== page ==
Randolph’s words inspired Boggs to join the radical movement. Her work led her to Detroit in the early 1950s, where she authored “the Correspondence” newsletter along with influential theorist C.L.R. James. She married Black auto worker and activist James Boggs.
“I felt really comfortable being involved in the Black movement. I started getting involved in the Black movement because it began by addressing workers’ rights,” said Boggs.
Boggs participated in the Workers Party’s South Side Tenant’s struggle against rat infested housing in the neighborhood and learned more about segregation and oppression in the Black community.
She experienced these struggles first-hand once she married, finding that she was pulled over by the police more often when her husband was in the car. And when he moved into her apartment, the couple was evicted. The couple was also denied hotel rooms during their travels. Their combined experiences — Bogg’s intellectual perspective joined with her husband’s contrasting rural factory worker background — made the two a dynamic couple in the Black movement and local community organizing.
Though she flourished as an activist in the Black community and was welcomed as a member of her husband’s family, she grew distant from her own family, from which she had lived apart for many years. With the exception of one brother who worked with her on “the Correspondence,” Bogg’s work fell on blind eyes when it came to most of her family members.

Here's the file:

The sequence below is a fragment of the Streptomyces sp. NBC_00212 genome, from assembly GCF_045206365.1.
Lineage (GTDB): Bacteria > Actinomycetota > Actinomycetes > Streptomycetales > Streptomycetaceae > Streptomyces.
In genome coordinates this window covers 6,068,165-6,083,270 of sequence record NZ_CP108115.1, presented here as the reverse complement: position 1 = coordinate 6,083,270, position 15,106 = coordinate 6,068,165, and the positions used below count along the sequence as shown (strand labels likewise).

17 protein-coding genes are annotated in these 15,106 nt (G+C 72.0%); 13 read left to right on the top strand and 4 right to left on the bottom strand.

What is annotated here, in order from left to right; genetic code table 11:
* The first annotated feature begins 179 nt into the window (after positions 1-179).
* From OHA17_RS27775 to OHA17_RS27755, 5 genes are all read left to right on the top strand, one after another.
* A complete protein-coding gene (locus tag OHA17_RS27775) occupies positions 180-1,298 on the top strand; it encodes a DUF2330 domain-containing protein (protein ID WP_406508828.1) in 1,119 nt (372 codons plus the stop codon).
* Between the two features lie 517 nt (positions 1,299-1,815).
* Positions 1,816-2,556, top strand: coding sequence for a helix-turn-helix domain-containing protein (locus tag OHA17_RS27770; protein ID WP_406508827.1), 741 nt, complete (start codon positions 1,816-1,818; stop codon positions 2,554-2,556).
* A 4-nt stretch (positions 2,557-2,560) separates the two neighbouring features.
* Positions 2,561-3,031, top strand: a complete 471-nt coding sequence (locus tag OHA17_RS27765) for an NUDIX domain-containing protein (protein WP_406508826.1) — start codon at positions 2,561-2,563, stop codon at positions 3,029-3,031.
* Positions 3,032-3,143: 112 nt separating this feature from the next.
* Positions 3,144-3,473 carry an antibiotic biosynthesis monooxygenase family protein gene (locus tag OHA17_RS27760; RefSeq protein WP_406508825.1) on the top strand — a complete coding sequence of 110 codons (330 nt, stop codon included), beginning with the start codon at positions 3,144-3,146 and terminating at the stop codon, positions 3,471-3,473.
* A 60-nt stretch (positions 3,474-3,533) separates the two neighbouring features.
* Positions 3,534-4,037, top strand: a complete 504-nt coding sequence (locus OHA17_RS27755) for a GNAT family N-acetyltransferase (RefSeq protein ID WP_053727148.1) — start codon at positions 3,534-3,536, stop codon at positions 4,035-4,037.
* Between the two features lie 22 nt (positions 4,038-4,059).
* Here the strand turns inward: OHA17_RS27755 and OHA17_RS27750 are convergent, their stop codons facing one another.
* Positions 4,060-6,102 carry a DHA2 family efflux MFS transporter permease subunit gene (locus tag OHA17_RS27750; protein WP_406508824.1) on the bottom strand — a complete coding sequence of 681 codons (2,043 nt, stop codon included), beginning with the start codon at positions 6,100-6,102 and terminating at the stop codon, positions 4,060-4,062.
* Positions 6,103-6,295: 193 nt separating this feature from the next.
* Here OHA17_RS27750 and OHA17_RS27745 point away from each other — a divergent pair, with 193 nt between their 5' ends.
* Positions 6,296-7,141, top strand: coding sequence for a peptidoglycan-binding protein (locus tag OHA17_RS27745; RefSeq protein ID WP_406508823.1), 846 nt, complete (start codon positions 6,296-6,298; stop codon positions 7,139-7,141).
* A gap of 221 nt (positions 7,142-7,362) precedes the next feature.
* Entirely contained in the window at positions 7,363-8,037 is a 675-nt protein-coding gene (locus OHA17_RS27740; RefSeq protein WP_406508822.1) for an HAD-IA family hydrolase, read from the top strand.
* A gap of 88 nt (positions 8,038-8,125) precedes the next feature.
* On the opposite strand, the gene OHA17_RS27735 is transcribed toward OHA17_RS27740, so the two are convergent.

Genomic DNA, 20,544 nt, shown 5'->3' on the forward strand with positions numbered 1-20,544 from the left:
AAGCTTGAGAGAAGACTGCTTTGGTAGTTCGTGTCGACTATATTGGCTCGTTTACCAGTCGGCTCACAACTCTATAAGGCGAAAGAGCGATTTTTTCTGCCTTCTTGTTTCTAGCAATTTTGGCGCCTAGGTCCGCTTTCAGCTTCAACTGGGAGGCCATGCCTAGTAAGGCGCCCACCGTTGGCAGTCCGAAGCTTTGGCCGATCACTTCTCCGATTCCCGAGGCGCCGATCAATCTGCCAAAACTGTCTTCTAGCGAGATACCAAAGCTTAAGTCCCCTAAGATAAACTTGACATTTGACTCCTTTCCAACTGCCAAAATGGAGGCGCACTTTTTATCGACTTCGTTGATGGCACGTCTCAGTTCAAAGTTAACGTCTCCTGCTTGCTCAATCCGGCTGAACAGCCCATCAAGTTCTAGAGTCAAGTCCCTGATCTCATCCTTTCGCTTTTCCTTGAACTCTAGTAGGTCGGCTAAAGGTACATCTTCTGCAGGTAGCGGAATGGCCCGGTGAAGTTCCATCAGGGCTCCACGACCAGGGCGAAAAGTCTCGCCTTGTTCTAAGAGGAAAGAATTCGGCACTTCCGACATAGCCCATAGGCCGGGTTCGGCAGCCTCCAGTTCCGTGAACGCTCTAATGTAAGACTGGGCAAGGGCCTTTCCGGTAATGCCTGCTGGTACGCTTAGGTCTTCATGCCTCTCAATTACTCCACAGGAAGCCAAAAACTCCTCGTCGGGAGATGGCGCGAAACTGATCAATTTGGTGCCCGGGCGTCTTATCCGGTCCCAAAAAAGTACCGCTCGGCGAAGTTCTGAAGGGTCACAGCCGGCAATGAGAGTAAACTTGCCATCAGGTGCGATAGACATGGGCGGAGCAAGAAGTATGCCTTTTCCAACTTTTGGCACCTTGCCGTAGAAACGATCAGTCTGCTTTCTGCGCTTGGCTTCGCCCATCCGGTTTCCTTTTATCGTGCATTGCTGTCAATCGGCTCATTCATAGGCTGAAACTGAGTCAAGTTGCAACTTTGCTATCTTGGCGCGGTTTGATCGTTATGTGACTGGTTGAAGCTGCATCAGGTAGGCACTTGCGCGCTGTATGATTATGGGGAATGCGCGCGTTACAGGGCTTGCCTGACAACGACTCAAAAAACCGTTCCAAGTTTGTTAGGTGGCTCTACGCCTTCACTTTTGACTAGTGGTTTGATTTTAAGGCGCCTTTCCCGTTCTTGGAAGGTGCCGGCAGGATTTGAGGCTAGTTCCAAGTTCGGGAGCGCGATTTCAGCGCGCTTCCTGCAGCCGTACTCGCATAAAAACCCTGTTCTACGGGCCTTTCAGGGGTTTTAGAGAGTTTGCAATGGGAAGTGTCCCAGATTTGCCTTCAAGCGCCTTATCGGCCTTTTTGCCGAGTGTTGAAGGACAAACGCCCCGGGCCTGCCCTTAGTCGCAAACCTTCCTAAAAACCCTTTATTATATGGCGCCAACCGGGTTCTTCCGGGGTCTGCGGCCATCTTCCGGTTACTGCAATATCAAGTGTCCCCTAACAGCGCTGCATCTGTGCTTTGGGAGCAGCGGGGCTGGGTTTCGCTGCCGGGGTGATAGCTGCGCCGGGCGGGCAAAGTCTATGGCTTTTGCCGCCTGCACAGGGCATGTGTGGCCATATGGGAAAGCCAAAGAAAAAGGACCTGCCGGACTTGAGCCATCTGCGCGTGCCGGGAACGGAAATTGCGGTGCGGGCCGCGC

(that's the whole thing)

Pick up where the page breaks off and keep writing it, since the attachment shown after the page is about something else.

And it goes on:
“By the time that I became active in activism and social organizing, I’d already lived away from my parents for quite a long time, so there wasn’t any direct disapproval,” said Boggs.
“My father, like other immigrants around that time, was a supporter of the Chinese Revolution of 1911, so the idea of revolution and protest was not foreign to him. [But] if anything, he was apathetic about what I did.”
When her father visited Boggs and her husband, she was surprised by how close her father seemed to be with her husband. However, a divide grew between Boggs and her mother. It would be an estrangement that would last for 16 years. She was never quite able to explain the cause of their drift, but suspected that it had to do with the nature of her work and the color of her husband’s skin.
One day, her estranged brother asked to meet with her and, to her surprise, he appeared as a U.S. Military Intelligence service officer and interrogated her on her radical activities. He showed that he had access to her FBI files, which described her as Afro-Chinese, instead of just Chinese.